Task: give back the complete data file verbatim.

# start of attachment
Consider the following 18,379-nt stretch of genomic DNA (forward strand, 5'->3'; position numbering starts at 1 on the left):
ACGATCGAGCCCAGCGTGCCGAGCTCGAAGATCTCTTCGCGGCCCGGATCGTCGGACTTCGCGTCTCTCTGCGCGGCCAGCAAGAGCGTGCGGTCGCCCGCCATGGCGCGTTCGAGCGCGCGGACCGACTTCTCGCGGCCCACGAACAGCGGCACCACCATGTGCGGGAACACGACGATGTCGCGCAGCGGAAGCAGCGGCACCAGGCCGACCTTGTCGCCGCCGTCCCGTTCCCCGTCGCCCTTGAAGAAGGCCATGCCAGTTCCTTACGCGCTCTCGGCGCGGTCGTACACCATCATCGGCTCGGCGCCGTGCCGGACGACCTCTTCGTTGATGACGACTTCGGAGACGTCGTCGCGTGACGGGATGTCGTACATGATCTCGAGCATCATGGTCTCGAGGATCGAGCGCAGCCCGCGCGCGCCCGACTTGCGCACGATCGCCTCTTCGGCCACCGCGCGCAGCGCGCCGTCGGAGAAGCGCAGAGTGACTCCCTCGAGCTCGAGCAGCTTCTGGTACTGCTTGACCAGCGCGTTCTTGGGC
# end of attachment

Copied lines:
Consider the following 18,379-nt stretch of genomic DNA (forward strand, 5'->3'; position numbering starts at 1 on the left):
ACGATCGAGCCCAGCGTGCCGAGCTCGAAGATCTCTTCGCGGCCCGGATCGTCGGACTTCGCGTCTCTCTGCGCGGCCAGCAAGAGCGTGCGGTCGCCCGCCATGGCGCGTTCGAGCGCGCGGACCGACTTCTCGCGGCCCACGAACAGCGGCACCACCATGTGCGGGAACACGACGATGTCGCGCAGCGGAAGCAGCGGCACCAGGCCGACCTTGTCGCCGCCGTCCCGTTCCCCGTCGCCCTTGAAGAAGGCCATGCCAGTTCCTTACGCGCTCTCGGCGCGGTCGTACACCATCATCGGCTCGGCGCCGTGCCGGACGACCTCTTCGTTGATGACGACTTCGGAGACGTCGTCGCGTGACGGGATGTCGTACATGATCTCGAGCATCATGGTCTCGAGGATCGAGCGCAGCCCGCGCGCGCCCGACTTGCGCACGATCGCCTCTTCGGCCACCGCGCGCAGCGCGCCGTCGGAGAAGCGCAGAGTGACTCCCTCGAGCTCGAGCAGCTTCTGGTACTGCTTGACCAGCGCGTTCTTGGGC